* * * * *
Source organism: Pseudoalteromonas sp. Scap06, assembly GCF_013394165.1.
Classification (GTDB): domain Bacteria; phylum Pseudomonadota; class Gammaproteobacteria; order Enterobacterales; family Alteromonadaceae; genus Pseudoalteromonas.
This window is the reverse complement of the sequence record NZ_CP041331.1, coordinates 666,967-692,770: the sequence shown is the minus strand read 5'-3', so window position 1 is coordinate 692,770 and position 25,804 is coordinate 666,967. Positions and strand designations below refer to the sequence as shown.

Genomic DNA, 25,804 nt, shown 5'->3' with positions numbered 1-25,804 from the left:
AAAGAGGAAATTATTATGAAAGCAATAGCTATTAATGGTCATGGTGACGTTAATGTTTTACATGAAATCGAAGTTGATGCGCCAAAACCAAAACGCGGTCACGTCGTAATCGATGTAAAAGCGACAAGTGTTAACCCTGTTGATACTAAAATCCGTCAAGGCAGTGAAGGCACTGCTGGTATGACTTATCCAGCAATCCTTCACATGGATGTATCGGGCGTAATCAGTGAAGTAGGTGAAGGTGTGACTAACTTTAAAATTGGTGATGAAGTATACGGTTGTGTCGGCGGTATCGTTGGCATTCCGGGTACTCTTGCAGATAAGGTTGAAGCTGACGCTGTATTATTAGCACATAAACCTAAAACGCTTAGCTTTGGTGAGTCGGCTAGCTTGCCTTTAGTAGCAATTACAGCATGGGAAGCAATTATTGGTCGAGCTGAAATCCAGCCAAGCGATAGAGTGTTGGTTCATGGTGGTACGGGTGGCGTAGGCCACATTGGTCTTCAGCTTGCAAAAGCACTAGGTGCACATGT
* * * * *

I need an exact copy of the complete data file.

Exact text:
Source organism: Pseudoalteromonas sp. Scap06, assembly GCF_013394165.1.
Classification (GTDB): domain Bacteria; phylum Pseudomonadota; class Gammaproteobacteria; order Enterobacterales; family Alteromonadaceae; genus Pseudoalteromonas.
This window is the reverse complement of the sequence record NZ_CP041331.1, coordinates 666,967-692,770: the sequence shown is the minus strand read 5'-3', so window position 1 is coordinate 692,770 and position 25,804 is coordinate 666,967. Positions and strand designations below refer to the sequence as shown.

Genomic DNA, 25,804 nt, shown 5'->3' with positions numbered 1-25,804 from the left:
AAAGAGGAAATTATTATGAAAGCAATAGCTATTAATGGTCATGGTGACGTTAATGTTTTACATGAAATCGAAGTTGATGCGCCAAAACCAAAACGCGGTCACGTCGTAATCGATGTAAAAGCGACAAGTGTTAACCCTGTTGATACTAAAATCCGTCAAGGCAGTGAAGGCACTGCTGGTATGACTTATCCAGCAATCCTTCACATGGATGTATCGGGCGTAATCAGTGAAGTAGGTGAAGGTGTGACTAACTTTAAAATTGGTGATGAAGTATACGGTTGTGTCGGCGGTATCGTTGGCATTCCGGGTACTCTTGCAGATAAGGTTGAAGCTGACGCTGTATTATTAGCACATAAACCTAAAACGCTTAGCTTTGGTGAGTCGGCTAGCTTGCCTTTAGTAGCAATTACAGCATGGGAAGCAATTATTGGTCGAGCTGAAATCCAGCCAAGCGATAGAGTGTTGGTTCATGGTGGTACGGGTGGCGTAGGCCACATTGGTCTTCAGCTTGCAAAAGCACTAGGTGCACATGT